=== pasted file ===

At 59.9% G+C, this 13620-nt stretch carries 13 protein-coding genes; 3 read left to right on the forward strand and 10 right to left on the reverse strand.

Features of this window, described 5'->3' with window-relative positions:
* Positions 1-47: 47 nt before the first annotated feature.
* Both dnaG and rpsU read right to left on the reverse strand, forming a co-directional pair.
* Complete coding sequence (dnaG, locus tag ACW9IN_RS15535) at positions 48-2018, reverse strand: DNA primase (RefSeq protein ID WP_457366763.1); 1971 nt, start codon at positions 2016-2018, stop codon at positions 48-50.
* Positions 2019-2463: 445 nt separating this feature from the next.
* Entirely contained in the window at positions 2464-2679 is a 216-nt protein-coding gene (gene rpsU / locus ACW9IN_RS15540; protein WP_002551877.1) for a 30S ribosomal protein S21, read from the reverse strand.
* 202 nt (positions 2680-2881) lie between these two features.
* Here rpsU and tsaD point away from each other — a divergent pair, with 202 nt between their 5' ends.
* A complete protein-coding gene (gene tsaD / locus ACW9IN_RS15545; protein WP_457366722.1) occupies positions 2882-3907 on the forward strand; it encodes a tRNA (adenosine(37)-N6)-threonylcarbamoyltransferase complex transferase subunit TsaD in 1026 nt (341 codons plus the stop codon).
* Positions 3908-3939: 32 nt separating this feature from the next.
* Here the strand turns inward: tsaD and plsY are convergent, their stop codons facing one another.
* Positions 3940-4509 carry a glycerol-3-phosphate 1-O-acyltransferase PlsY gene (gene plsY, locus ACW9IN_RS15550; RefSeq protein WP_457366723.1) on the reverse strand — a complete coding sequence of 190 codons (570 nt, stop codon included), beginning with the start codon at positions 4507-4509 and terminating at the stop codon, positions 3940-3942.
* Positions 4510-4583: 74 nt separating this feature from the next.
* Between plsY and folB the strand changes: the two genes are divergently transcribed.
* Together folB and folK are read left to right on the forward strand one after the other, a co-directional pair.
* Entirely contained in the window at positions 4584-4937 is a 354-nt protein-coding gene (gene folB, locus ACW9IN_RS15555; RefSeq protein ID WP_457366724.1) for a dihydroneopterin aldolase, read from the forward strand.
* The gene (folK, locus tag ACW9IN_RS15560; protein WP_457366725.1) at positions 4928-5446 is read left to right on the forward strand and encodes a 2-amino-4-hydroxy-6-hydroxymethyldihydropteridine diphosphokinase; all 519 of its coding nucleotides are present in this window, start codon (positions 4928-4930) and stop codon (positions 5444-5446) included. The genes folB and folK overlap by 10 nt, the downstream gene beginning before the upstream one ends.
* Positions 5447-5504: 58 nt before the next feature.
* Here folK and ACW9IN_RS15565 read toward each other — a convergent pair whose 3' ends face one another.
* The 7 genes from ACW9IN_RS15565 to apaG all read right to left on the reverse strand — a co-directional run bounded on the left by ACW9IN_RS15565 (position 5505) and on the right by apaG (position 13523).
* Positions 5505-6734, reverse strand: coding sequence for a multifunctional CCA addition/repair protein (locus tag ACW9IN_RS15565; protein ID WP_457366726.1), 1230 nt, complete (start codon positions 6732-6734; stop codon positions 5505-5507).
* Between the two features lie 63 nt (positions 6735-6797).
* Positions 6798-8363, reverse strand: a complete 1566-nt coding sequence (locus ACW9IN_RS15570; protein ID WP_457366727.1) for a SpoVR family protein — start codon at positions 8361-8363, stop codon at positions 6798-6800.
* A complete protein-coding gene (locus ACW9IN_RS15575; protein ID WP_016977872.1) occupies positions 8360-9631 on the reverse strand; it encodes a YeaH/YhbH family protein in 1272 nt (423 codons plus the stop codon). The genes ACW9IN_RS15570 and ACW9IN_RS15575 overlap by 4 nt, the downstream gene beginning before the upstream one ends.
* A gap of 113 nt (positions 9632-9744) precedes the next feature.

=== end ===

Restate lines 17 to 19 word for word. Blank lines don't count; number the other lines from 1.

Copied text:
* Entirely contained in the window at positions 4584-4937 is a 354-nt protein-coding gene (gene folB, locus ACW9IN_RS15555; RefSeq protein ID WP_457366724.1) for a dihydroneopterin aldolase, read from the forward strand.
* The gene (folK, locus tag ACW9IN_RS15560; protein WP_457366725.1) at positions 4928-5446 is read left to right on the forward strand and encodes a 2-amino-4-hydroxy-6-hydroxymethyldihydropteridine diphosphokinase; all 519 of its coding nucleotides are present in this window, start codon (positions 4928-4930) and stop codon (positions 5444-5446) included. The genes folB and folK overlap by 10 nt, the downstream gene beginning before the upstream one ends.
* Positions 5447-5504: 58 nt before the next feature.